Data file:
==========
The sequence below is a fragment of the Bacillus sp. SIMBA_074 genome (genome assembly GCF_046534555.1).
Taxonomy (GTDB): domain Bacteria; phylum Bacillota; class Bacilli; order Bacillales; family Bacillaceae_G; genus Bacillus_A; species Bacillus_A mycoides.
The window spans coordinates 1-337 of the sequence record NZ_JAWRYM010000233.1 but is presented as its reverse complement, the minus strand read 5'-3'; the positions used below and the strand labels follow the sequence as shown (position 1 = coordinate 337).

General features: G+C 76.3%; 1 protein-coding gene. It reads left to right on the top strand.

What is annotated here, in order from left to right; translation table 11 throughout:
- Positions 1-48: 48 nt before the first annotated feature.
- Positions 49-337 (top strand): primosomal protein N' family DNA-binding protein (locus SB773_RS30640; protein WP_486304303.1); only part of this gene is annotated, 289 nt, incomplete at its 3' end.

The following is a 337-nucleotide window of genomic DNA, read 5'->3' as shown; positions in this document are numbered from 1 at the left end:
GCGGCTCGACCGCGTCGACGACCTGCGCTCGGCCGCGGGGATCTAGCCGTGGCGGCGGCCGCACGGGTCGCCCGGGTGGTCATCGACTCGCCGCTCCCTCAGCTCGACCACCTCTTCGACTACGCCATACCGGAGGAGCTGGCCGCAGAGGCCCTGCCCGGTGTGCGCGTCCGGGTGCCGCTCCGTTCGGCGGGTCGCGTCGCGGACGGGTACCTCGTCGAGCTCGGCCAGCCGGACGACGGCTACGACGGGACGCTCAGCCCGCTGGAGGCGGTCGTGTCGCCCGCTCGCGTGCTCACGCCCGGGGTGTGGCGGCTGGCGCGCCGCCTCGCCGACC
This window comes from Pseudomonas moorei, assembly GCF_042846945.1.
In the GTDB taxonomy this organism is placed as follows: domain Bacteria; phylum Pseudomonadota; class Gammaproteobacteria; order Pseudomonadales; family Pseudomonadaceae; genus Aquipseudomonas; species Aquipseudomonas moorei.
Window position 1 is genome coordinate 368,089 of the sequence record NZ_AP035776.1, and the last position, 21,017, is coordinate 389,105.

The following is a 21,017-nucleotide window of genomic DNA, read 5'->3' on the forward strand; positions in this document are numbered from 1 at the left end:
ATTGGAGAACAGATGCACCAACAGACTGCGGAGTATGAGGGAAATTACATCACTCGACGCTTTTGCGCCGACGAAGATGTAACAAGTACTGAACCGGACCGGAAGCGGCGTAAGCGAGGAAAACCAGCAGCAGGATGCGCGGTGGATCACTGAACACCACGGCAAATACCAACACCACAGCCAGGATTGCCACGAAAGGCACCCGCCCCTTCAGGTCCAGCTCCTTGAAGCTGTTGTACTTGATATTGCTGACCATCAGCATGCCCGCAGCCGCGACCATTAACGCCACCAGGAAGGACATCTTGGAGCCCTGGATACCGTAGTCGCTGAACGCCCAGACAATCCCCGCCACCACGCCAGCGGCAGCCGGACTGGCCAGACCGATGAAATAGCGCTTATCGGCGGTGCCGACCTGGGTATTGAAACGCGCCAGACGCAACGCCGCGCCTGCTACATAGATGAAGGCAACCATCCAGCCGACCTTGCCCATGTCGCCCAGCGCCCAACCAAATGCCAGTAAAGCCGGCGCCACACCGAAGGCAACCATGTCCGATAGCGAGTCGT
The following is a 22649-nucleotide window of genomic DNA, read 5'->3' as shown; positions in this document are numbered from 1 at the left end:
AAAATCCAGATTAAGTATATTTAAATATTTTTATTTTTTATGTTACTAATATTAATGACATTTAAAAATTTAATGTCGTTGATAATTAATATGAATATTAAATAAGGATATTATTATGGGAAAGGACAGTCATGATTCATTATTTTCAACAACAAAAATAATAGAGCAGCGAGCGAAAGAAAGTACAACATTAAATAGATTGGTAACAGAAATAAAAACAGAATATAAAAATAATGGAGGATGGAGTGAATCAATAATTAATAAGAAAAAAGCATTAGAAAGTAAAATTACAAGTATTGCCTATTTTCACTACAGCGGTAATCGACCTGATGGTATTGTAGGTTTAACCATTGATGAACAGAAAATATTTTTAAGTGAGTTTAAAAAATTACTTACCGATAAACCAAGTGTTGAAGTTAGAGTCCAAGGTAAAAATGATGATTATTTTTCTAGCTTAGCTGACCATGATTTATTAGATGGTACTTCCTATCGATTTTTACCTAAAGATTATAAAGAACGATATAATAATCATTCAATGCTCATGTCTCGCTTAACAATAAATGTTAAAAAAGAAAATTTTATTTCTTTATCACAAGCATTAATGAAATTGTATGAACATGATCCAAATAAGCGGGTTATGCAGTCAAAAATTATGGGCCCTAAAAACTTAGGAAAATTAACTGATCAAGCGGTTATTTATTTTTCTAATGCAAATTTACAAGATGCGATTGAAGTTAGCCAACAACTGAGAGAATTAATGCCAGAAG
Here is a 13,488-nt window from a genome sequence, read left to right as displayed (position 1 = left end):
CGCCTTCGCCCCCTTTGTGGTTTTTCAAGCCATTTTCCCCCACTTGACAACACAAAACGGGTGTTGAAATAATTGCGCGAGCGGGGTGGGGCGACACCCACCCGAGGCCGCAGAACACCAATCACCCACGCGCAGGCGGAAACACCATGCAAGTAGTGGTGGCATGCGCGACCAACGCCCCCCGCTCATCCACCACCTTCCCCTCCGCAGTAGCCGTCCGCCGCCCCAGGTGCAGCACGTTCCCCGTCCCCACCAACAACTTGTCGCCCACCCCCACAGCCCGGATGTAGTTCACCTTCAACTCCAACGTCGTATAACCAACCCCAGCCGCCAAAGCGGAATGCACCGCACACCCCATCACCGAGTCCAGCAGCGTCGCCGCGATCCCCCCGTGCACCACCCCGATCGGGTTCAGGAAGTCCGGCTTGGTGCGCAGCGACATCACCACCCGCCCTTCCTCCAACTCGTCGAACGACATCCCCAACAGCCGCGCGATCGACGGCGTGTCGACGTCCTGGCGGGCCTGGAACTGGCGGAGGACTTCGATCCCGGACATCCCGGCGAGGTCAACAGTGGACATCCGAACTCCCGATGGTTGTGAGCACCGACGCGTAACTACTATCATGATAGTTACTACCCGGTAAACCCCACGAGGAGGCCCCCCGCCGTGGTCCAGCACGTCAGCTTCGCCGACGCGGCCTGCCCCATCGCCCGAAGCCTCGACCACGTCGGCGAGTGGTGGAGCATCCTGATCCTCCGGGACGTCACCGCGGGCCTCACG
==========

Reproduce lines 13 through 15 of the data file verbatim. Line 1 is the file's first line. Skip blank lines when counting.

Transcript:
The following is a 21,017-nucleotide window of genomic DNA, read 5'->3' on the forward strand; positions in this document are numbered from 1 at the left end:
ATTGGAGAACAGATGCACCAACAGACTGCGGAGTATGAGGGAAATTACATCACTCGACGCTTTTGCGCCGACGAAGATGTAACAAGTACTGAACCGGACCGGAAGCGGCGTAAGCGAGGAAAACCAGCAGCAGGATGCGCGGTGGATCACTGAACACCACGGCAAATACCAACACCACAGCCAGGATTGCCACGAAAGGCACCCGCCCCTTCAGGTCCAGCTCCTTGAAGCTGTTGTACTTGATATTGCTGACCATCAGCATGCCCGCAGCCGCGACCATTAACGCCACCAGGAAGGACATCTTGGAGCCCTGGATACCGTAGTCGCTGAACGCCCAGACAATCCCCGCCACCACGCCAGCGGCAGCCGGACTGGCCAGACCGATGAAATAGCGCTTATCGGCGGTGCCGACCTGGGTATTGAAACGCGCCAGACGCAACGCCGCGCCTGCTACATAGATGAAGGCAACCATCCAGCCGACCTTGCCCATGTCGCCCAGCGCCCAACCAAATGCCAGTAAAGCCGGCGCCACACCGAAGGCAACCATGTCCGATAGCGAGTCGT
The following is a 22649-nucleotide window of genomic DNA, read 5'->3' as shown; positions in this document are numbered from 1 at the left end: